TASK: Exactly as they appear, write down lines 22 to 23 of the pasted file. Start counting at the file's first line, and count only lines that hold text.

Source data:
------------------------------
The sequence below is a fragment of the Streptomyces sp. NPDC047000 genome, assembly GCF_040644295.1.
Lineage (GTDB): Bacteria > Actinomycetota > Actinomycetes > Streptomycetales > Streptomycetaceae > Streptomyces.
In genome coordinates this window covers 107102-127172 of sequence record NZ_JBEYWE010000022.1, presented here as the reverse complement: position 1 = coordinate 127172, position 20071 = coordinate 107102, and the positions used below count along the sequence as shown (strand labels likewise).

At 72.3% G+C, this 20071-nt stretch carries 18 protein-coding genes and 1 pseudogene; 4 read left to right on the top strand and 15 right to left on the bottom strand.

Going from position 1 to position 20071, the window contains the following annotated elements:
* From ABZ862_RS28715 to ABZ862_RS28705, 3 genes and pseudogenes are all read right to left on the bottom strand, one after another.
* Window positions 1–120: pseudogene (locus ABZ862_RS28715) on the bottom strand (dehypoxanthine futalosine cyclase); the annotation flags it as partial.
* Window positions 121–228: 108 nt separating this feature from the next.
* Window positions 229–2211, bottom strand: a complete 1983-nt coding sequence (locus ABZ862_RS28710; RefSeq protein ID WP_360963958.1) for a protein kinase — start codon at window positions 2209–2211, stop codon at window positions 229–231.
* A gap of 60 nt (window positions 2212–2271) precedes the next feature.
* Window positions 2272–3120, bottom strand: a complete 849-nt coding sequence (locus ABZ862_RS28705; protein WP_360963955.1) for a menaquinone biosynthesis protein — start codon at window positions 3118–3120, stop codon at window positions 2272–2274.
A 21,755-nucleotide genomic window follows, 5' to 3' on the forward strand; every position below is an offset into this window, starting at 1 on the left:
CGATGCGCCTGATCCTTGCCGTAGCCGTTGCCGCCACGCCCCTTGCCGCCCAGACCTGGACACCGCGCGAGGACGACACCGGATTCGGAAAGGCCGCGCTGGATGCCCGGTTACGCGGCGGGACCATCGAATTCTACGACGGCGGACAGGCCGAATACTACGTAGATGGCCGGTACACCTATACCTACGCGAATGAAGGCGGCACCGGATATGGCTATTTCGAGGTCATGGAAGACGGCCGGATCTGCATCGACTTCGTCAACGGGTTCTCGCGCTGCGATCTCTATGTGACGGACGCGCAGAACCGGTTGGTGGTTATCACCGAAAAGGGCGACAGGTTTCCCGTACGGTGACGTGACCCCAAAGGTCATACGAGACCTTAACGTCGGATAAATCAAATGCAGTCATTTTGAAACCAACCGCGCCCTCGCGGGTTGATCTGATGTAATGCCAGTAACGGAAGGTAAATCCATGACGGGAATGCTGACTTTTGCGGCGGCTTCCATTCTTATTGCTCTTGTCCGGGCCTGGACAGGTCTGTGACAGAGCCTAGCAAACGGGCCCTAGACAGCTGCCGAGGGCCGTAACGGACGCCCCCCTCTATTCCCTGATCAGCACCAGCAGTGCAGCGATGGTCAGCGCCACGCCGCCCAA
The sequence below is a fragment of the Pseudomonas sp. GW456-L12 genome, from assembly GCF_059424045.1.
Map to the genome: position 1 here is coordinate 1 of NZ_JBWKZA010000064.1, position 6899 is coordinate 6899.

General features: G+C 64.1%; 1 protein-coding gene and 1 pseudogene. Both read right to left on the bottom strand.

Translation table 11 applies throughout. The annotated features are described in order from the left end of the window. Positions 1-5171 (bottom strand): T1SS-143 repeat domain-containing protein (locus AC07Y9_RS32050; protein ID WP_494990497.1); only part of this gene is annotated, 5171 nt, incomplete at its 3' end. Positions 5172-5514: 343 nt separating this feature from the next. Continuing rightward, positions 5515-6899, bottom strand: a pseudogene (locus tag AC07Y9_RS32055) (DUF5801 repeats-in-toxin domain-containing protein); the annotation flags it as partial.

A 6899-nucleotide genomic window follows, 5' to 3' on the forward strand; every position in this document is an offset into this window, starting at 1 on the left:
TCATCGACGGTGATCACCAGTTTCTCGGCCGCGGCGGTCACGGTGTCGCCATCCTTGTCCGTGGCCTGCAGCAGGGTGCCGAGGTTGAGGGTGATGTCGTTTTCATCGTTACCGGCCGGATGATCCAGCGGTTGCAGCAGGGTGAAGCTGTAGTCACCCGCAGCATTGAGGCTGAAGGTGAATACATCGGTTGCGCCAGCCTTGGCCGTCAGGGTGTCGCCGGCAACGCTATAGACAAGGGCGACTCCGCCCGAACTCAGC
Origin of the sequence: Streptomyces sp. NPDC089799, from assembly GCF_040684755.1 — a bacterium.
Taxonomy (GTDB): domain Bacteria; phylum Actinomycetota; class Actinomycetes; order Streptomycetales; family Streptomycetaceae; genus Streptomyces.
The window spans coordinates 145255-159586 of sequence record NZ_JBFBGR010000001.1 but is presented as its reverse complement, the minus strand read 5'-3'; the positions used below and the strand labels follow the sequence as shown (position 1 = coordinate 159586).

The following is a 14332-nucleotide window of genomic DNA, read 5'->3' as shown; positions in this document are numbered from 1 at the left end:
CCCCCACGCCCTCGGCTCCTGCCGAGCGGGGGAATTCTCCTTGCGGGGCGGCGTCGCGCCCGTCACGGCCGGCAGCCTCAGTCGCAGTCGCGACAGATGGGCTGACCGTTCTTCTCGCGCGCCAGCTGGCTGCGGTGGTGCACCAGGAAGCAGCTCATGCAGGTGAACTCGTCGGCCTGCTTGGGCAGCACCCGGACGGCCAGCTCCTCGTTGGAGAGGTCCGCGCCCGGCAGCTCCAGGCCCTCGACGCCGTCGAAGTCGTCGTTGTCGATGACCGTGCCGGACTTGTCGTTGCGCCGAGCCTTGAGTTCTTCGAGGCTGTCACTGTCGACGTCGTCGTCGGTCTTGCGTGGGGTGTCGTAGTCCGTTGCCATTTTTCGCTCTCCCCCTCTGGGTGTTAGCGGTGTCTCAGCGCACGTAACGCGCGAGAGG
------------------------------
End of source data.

The window spans coordinates 145255-159586 of sequence record NZ_JBFBGR010000001.1 but is presented as its reverse complement, the minus strand read 5'-3'; the positions used below and the strand labels follow the sequence as shown (position 1 = coordinate 159586).

The following is a 14332-nucleotide window of genomic DNA, read 5'->3' as shown; positions in this document are numbered from 1 at the left end: